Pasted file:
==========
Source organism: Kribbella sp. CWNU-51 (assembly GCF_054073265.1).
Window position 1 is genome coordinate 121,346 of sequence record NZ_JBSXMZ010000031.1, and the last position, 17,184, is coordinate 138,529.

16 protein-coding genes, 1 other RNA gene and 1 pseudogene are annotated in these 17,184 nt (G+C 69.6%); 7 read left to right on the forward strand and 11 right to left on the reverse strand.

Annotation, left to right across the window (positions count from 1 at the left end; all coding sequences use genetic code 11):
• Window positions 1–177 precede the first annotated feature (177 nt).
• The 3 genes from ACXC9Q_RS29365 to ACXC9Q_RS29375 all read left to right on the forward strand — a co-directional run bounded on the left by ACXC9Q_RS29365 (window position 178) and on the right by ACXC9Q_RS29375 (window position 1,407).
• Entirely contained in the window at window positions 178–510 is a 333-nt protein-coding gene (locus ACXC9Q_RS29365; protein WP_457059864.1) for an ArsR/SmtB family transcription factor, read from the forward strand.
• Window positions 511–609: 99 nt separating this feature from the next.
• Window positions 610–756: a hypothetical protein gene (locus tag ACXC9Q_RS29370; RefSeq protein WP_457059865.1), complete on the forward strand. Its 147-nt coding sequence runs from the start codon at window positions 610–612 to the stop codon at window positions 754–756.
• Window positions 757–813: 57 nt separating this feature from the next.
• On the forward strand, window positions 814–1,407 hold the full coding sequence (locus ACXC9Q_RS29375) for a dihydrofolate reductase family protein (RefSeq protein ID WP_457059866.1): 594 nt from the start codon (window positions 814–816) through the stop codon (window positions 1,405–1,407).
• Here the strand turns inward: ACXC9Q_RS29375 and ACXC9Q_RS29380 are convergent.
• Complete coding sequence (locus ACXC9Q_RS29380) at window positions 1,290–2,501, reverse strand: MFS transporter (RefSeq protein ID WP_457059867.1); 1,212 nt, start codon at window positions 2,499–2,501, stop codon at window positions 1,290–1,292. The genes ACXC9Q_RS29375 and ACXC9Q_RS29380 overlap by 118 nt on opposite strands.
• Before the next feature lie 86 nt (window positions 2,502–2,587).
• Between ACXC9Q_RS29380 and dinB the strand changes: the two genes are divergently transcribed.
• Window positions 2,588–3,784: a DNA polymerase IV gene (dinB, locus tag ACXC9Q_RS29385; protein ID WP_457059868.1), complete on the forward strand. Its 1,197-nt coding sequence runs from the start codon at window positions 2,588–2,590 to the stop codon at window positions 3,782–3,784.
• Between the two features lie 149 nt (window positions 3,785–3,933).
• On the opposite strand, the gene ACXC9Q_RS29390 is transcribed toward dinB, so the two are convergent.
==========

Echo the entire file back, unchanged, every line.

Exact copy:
Source organism: Kribbella sp. CWNU-51 (assembly GCF_054073265.1).
Window position 1 is genome coordinate 121,346 of sequence record NZ_JBSXMZ010000031.1, and the last position, 17,184, is coordinate 138,529.

16 protein-coding genes, 1 other RNA gene and 1 pseudogene are annotated in these 17,184 nt (G+C 69.6%); 7 read left to right on the forward strand and 11 right to left on the reverse strand.

Annotation, left to right across the window (positions count from 1 at the left end; all coding sequences use genetic code 11):
• Window positions 1–177 precede the first annotated feature (177 nt).
• The 3 genes from ACXC9Q_RS29365 to ACXC9Q_RS29375 all read left to right on the forward strand — a co-directional run bounded on the left by ACXC9Q_RS29365 (window position 178) and on the right by ACXC9Q_RS29375 (window position 1,407).
• Entirely contained in the window at window positions 178–510 is a 333-nt protein-coding gene (locus ACXC9Q_RS29365; protein WP_457059864.1) for an ArsR/SmtB family transcription factor, read from the forward strand.
• Window positions 511–609: 99 nt separating this feature from the next.
• Window positions 610–756: a hypothetical protein gene (locus tag ACXC9Q_RS29370; RefSeq protein WP_457059865.1), complete on the forward strand. Its 147-nt coding sequence runs from the start codon at window positions 610–612 to the stop codon at window positions 754–756.
• Window positions 757–813: 57 nt separating this feature from the next.
• On the forward strand, window positions 814–1,407 hold the full coding sequence (locus ACXC9Q_RS29375) for a dihydrofolate reductase family protein (RefSeq protein ID WP_457059866.1): 594 nt from the start codon (window positions 814–816) through the stop codon (window positions 1,405–1,407).
• Here the strand turns inward: ACXC9Q_RS29375 and ACXC9Q_RS29380 are convergent.
• Complete coding sequence (locus ACXC9Q_RS29380) at window positions 1,290–2,501, reverse strand: MFS transporter (RefSeq protein ID WP_457059867.1); 1,212 nt, start codon at window positions 2,499–2,501, stop codon at window positions 1,290–1,292. The genes ACXC9Q_RS29375 and ACXC9Q_RS29380 overlap by 118 nt on opposite strands.
• Before the next feature lie 86 nt (window positions 2,502–2,587).
• Between ACXC9Q_RS29380 and dinB the strand changes: the two genes are divergently transcribed.
• Window positions 2,588–3,784: a DNA polymerase IV gene (dinB, locus tag ACXC9Q_RS29385; protein ID WP_457059868.1), complete on the forward strand. Its 1,197-nt coding sequence runs from the start codon at window positions 2,588–2,590 to the stop codon at window positions 3,782–3,784.
• Between the two features lie 149 nt (window positions 3,785–3,933).
• On the opposite strand, the gene ACXC9Q_RS29390 is transcribed toward dinB, so the two are convergent.